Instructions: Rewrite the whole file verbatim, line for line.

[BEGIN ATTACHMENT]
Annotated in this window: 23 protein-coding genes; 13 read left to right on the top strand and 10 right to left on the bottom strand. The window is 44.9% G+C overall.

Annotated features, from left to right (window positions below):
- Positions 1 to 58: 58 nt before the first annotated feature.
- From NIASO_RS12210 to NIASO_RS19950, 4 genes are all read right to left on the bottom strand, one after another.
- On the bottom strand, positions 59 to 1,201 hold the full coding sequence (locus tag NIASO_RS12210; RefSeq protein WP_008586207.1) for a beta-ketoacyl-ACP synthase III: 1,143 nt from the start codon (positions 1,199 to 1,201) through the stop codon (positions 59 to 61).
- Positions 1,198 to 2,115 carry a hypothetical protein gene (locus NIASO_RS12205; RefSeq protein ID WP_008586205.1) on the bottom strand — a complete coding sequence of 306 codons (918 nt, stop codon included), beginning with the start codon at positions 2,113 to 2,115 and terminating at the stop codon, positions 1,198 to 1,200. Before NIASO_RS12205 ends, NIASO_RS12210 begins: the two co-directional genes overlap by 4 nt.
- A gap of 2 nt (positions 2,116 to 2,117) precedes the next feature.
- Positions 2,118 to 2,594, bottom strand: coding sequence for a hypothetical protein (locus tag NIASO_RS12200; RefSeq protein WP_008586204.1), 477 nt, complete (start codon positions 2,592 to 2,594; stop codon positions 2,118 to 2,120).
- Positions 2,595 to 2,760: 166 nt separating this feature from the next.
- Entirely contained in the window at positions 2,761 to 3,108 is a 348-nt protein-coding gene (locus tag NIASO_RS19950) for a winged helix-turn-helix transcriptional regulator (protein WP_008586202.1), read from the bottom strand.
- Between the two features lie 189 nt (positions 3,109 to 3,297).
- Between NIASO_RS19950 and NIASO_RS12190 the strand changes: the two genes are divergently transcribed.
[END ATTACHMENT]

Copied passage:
Annotated in this window: 23 protein-coding genes; 13 read left to right on the top strand and 10 right to left on the bottom strand. The window is 44.9% G+C overall.

Annotated features, from left to right (window positions below):
- Positions 1 to 58: 58 nt before the first annotated feature.
- From NIASO_RS12210 to NIASO_RS19950, 4 genes are all read right to left on the bottom strand, one after another.
- On the bottom strand, positions 59 to 1,201 hold the full coding sequence (locus tag NIASO_RS12210; RefSeq protein WP_008586207.1) for a beta-ketoacyl-ACP synthase III: 1,143 nt from the start codon (positions 1,199 to 1,201) through the stop codon (positions 59 to 61).
- Positions 1,198 to 2,115 carry a hypothetical protein gene (locus NIASO_RS12205; RefSeq protein ID WP_008586205.1) on the bottom strand — a complete coding sequence of 306 codons (918 nt, stop codon included), beginning with the start codon at positions 2,113 to 2,115 and terminating at the stop codon, positions 1,198 to 1,200. Before NIASO_RS12205 ends, NIASO_RS12210 begins: the two co-directional genes overlap by 4 nt.
- A gap of 2 nt (positions 2,116 to 2,117) precedes the next feature.
- Positions 2,118 to 2,594, bottom strand: coding sequence for a hypothetical protein (locus tag NIASO_RS12200; RefSeq protein WP_008586204.1), 477 nt, complete (start codon positions 2,592 to 2,594; stop codon positions 2,118 to 2,120).
- Positions 2,595 to 2,760: 166 nt separating this feature from the next.
- Entirely contained in the window at positions 2,761 to 3,108 is a 348-nt protein-coding gene (locus tag NIASO_RS19950) for a winged helix-turn-helix transcriptional regulator (protein WP_008586202.1), read from the bottom strand.
- Between the two features lie 189 nt (positions 3,109 to 3,297).
- Between NIASO_RS19950 and NIASO_RS12190 the strand changes: the two genes are divergently transcribed.